Willett, for all the attention, has been the more traditional and the less provocative of the two Texas judges, experts say. But he, too, has made significant moves on the appeals court.
In a July ruling, Willett and two of his colleagues ruled that the Federal Housing Finance Agency — the agency responsible for regulating the backbone of the country’s mortgage financing system, Fannie Mae and Freddie Mac — is unconstitutionally structured based on a separation of powers issue.
“The FHFA’s professed power is something special—so spacious it’s specious,” Willett wrote, with characteristic flair. His opinion went even further than his colleagues had. “In terms of unfettered clout, the FHFA has no rival across the federal agency landscape. But unfettered must never be unfretted.”
The FHFA’s structure is unique, but the panel’s legal reasoning could imperil a handful of other federal agencies, most notably the Consumer Financial Protection Bureau, a watchdog agency that’s already been gutted by the Trump administration.
Any ruling that calls a federal agency unconstitutional is likely to be taken up by the nation’s highest court. This case’s chances at review are especially high in that it breaks with a precedent set by a different federal appeals court, the D.C. Circuit Court of Appeals.
Cases like those — striking down the structure of federal agencies; challenging restrictions on gun sales and campaign finance limits while lending support to restrictions on abortion rights — are exactly why judicial appointments are high priorities for the GOP-dominated federal government. And they’re also an effective signal to activist litigators on both sides of the political spectrum: You know what you’re getting if you bring your case here.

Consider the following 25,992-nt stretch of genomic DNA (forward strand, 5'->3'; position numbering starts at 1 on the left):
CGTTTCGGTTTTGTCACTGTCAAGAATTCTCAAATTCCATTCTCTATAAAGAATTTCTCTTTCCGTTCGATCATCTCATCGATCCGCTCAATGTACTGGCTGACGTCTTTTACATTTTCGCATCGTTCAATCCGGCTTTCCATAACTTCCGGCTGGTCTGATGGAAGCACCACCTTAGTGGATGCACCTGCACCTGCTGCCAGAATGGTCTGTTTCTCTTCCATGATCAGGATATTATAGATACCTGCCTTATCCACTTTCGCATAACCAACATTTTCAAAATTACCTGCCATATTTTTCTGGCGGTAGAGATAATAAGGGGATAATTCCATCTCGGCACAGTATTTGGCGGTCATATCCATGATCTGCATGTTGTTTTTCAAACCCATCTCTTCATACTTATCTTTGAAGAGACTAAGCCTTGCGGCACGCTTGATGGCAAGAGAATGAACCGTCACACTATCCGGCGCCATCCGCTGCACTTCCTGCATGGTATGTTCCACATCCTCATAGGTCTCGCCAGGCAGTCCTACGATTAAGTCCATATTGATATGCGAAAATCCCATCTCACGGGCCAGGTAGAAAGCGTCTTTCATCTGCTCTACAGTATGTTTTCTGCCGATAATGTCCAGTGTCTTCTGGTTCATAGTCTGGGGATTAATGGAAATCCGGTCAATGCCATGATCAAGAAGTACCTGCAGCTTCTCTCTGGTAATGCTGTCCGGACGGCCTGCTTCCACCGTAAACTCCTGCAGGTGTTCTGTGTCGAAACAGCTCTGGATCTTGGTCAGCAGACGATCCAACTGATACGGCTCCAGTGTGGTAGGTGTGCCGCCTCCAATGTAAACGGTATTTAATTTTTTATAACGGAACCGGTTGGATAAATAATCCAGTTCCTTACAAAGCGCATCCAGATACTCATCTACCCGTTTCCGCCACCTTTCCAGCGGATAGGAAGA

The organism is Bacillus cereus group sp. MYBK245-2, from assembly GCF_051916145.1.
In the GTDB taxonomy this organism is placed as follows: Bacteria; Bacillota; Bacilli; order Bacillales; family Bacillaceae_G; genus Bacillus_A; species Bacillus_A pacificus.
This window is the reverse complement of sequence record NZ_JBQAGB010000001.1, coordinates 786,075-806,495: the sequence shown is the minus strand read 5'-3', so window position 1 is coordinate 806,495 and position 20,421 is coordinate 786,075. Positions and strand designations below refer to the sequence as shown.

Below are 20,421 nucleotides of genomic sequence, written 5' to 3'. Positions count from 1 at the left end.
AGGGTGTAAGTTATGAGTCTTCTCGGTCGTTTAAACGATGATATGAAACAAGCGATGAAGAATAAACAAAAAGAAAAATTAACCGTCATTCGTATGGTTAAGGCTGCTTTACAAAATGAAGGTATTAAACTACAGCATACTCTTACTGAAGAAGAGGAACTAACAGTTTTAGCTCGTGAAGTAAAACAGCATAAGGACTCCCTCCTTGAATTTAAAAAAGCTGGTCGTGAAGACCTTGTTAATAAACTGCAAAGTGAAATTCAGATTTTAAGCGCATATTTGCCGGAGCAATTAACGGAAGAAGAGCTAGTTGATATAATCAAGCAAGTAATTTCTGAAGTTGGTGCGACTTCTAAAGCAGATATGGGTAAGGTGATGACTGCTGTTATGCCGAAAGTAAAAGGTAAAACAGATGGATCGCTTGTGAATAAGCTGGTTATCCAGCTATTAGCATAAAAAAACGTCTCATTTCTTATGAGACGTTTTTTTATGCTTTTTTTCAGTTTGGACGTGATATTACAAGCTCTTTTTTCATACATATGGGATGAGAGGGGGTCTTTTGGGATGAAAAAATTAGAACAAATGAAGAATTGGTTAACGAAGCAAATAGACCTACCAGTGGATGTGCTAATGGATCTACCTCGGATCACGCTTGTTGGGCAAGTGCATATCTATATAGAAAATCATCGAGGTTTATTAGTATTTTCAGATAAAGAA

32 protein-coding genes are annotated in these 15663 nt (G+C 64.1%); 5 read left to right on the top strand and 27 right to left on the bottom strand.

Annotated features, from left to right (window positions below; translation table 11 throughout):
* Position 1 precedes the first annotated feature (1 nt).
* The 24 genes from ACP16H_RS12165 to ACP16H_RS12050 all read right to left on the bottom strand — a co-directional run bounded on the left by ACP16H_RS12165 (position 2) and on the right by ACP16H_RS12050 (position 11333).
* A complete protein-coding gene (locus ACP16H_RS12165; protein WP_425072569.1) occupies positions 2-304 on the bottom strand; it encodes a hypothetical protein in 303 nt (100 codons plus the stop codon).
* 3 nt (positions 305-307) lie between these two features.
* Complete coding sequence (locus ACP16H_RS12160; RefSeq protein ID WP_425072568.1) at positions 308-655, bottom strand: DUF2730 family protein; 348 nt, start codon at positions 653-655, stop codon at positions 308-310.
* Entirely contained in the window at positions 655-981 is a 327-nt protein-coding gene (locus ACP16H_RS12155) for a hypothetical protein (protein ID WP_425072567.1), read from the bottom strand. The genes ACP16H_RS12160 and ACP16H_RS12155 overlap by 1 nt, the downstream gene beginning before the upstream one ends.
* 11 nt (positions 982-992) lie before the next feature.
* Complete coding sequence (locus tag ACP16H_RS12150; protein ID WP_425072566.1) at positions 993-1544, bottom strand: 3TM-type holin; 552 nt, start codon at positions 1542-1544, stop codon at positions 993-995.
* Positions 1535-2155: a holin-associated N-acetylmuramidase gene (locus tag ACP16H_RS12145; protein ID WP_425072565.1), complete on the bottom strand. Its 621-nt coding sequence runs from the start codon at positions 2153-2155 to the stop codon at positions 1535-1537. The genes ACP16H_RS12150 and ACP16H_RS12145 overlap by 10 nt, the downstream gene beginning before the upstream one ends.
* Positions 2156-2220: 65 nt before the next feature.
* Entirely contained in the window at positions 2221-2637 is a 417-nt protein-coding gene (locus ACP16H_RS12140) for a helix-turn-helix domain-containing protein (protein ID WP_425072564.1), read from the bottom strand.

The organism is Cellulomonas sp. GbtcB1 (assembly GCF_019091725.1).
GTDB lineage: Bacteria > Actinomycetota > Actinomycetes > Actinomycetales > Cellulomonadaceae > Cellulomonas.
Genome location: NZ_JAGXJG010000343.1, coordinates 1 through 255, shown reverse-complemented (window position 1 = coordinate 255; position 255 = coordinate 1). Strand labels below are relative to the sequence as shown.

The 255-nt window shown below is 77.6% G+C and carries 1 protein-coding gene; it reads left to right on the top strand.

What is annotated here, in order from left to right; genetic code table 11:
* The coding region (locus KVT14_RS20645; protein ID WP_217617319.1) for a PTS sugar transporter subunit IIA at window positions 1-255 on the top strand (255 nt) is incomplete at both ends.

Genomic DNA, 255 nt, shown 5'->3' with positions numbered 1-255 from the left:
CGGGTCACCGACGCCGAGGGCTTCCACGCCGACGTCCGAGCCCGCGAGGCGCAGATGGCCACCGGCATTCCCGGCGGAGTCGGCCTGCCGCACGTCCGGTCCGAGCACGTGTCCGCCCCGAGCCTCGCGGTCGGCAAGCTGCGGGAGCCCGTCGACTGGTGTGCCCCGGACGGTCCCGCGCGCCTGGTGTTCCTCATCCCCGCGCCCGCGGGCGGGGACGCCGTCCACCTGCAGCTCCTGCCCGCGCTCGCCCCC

“If you voted for Donald Trump because you wanted to see the federal judiciary become even more conservative than it already is, you are getting exactly what you paid for,” said University of Texas Law professor Hugh Brady, noting that the 5th Circuit is one of Trump’s greatest successes so far. “Judges Willett and Ho are the best examples of the best example.”
As they take stock of those examples, appellate lawyers must think through how to present cases to 5th Circuit panels likely to include a Trump appointee — and, in some cases, whether to bring them to the 5th Circuit at all.
Earlier this month, Ho was on a panel that shot down a longshot lawsuit from three University of Texas at Austin professors who had challenged Texas’ new campus carry law, arguing that guns in classrooms would have a “chilling effect” on free speech. The professors, represented by prominent Austin attorney Renea Hicks, lost at the trial court and then lost before Ho at the 5th Circuit. The opinion, which Ho signed on to, seemed to leave the professors not a millimeter of wiggle room.
The professors could try again at the 5th Circuit, either with the three-judge panel or the whole court. Or they could try the longshot approach of asking the U.S. Supreme Court to take up their case.
The professors haven’t yet decided what to do, Hicks said. But Hicks, who has been arguing before the 5th Circuit for four decades, said if there’s any kind of appeal, it won’t be at that court.
This 5th Circuit, he said, is “the most conservative court there that I’ve ever seen.”
Disclosure: The University of Texas at Austin has been a financial supporter of The Texas Tribune, a nonprofit, nonpartisan news organization that is funded in part by donations from members, foundations and corporate sponsors. Financial supporters play no role in the Tribune's journalism. Find a complete list of them here.